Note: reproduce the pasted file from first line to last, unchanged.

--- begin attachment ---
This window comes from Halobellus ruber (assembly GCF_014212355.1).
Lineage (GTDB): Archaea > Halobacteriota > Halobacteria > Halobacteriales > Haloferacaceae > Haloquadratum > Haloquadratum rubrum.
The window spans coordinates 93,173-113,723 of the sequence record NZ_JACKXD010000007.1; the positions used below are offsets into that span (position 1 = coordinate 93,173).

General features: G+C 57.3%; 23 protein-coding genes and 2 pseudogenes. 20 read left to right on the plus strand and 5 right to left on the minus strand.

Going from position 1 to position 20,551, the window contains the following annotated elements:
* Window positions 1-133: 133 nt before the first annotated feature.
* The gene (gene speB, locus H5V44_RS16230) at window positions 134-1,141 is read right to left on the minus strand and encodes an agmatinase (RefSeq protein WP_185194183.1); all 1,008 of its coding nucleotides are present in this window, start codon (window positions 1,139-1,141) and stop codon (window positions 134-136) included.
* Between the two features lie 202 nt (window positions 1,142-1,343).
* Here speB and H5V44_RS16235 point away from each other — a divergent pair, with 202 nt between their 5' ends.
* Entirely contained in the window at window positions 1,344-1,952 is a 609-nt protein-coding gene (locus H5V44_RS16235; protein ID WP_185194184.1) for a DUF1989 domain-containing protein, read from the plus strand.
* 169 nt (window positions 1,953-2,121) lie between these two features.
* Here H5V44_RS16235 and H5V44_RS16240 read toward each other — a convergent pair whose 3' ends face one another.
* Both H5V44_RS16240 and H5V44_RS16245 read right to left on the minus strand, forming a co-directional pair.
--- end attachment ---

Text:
This window comes from Halobellus ruber (assembly GCF_014212355.1).
Lineage (GTDB): Archaea > Halobacteriota > Halobacteria > Halobacteriales > Haloferacaceae > Haloquadratum > Haloquadratum rubrum.
The window spans coordinates 93,173-113,723 of the sequence record NZ_JACKXD010000007.1; the positions used below are offsets into that span (position 1 = coordinate 93,173).

General features: G+C 57.3%; 23 protein-coding genes and 2 pseudogenes. 20 read left to right on the plus strand and 5 right to left on the minus strand.

Going from position 1 to position 20,551, the window contains the following annotated elements:
* Window positions 1-133: 133 nt before the first annotated feature.
* The gene (gene speB, locus H5V44_RS16230) at window positions 134-1,141 is read right to left on the minus strand and encodes an agmatinase (RefSeq protein WP_185194183.1); all 1,008 of its coding nucleotides are present in this window, start codon (window positions 1,139-1,141) and stop codon (window positions 134-136) included.
* Between the two features lie 202 nt (window positions 1,142-1,343).
* Here speB and H5V44_RS16235 point away from each other — a divergent pair, with 202 nt between their 5' ends.
* Entirely contained in the window at window positions 1,344-1,952 is a 609-nt protein-coding gene (locus H5V44_RS16235; protein ID WP_185194184.1) for a DUF1989 domain-containing protein, read from the plus strand.
* 169 nt (window positions 1,953-2,121) lie between these two features.
* Here H5V44_RS16235 and H5V44_RS16240 read toward each other — a convergent pair whose 3' ends face one another.
* Both H5V44_RS16240 and H5V44_RS16245 read right to left on the minus strand, forming a co-directional pair.